PURPOSE: To investigate whether fertility preservation (FP) in adult women diagnosed with breast cancer (BC) may impact the time interval between diagnosis and start of chemotherapy in an adjuvant or neo-adjuvant setting.

METHODS: Retrospective cohort study of breast cancer patients diagnosed between January 2012 and December 2017 undergoing FP at a tertiary-care academic fertility centre before neo-adjuvant (NAC) or adjuvant chemotherapy (AC), and matched control breast cancer patients who had no FP. FP interventions included oocyte vitrification following ovarian stimulation or after in-vitro maturation (IVM) of immature oocytes, and/or ovarian tissue cryopreservation. Controls from the patient database of the affiliated Breast Cancer Clinic were matched for tumour characteristics and type of treatment. Time intervals between cancer diagnosis and the start of chemotherapy were analysed.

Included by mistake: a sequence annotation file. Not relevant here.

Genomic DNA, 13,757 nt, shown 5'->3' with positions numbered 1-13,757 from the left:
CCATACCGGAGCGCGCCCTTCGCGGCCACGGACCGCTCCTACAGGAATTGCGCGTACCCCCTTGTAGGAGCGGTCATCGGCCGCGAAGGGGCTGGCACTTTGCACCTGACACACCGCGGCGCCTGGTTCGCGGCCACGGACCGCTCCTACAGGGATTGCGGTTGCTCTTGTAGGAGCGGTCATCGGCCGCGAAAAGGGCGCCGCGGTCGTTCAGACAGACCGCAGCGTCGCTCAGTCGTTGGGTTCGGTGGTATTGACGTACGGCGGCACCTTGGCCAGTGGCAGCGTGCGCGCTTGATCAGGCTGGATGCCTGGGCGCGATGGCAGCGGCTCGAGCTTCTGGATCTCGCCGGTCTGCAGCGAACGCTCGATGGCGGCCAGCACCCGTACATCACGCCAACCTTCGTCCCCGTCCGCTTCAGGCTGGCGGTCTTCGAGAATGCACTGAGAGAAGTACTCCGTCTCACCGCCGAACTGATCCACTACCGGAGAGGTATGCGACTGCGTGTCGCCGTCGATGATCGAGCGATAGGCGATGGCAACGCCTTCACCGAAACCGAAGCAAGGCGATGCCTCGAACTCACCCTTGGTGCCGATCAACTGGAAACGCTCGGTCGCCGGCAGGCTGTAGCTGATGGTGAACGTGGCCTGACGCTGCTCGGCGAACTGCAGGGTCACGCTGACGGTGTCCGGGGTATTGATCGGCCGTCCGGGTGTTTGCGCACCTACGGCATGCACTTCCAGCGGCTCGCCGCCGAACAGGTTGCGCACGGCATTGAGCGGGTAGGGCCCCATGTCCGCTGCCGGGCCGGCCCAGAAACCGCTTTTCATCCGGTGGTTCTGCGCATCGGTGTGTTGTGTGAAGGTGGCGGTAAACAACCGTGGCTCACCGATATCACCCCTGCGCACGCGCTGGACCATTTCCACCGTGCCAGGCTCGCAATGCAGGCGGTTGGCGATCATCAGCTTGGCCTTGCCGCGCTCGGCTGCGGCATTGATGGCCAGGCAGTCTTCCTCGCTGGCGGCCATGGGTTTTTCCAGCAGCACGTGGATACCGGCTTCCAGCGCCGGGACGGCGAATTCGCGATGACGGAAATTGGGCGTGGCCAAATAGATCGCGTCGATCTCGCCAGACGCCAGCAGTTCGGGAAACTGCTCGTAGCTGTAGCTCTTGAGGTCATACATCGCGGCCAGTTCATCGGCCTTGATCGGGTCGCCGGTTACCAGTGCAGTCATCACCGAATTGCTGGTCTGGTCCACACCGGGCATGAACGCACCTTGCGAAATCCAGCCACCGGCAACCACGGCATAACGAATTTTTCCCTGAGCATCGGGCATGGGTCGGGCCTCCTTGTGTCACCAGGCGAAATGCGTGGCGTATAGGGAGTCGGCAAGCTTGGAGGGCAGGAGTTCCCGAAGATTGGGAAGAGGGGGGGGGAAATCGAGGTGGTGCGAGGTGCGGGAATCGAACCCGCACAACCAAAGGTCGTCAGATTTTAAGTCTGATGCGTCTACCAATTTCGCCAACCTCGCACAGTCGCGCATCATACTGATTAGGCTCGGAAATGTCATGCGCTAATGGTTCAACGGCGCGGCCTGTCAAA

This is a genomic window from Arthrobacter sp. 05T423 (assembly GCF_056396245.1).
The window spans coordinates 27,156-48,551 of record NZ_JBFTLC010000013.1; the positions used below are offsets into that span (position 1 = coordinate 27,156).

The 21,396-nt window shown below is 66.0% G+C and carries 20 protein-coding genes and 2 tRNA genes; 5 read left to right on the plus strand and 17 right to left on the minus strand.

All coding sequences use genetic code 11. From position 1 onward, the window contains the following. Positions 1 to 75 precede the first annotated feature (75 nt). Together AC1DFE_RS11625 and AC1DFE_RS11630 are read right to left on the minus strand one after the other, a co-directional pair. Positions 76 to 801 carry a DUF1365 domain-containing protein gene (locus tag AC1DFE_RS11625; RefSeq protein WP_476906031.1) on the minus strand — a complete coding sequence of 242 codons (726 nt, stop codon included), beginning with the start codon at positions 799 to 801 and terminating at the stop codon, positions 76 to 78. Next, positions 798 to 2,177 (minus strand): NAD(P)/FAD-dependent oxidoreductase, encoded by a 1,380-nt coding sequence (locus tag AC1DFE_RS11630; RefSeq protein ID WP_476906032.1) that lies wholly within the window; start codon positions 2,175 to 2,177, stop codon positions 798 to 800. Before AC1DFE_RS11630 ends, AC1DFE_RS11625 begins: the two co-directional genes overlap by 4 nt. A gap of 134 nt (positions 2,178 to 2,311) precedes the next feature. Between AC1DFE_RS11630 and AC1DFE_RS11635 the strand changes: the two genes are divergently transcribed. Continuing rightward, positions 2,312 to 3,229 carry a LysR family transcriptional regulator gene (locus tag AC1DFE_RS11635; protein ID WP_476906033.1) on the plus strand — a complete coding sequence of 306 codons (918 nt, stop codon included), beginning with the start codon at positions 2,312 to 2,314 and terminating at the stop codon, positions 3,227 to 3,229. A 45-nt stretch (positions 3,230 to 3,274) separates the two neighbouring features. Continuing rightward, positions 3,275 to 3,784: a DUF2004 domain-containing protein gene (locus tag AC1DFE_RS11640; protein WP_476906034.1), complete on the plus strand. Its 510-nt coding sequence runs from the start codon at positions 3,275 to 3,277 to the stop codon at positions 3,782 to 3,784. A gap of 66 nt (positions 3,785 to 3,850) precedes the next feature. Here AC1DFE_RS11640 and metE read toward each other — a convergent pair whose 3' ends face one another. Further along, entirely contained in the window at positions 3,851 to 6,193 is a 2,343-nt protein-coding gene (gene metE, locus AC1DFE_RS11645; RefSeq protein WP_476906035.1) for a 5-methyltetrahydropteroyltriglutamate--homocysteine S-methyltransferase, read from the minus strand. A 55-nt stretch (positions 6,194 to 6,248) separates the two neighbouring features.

RESULTS: Fifty-nine BC patients underwent FP: 29 received NAC and 30 received AC. The average interval between diagnosis and chemotherapy in BC patients with NAC was 28.5 days (27.3 (range: 14.0-44.0) days in cases and 29.6 (range: 14.0-62.0) days in controls (NS)); this interval was 58.9 days in BC patients with AC (57.2 (range: 36.0-106.0) days in cases and 60.7 (range: 31.0-105.0) days in controls (NS)).

CONCLUSION: Fertility preservation does not delay the start of chemotherapy in breast cancer patients.

Original languageEnglish
JournalBreast Cancer Research and Treatment
Publication statusE-pub ahead of print - 13 Aug 2020

    Research areas

  • Breast cancer, Chemotherapy, Fertility preservation, Time-to-treatment

ID: 54041833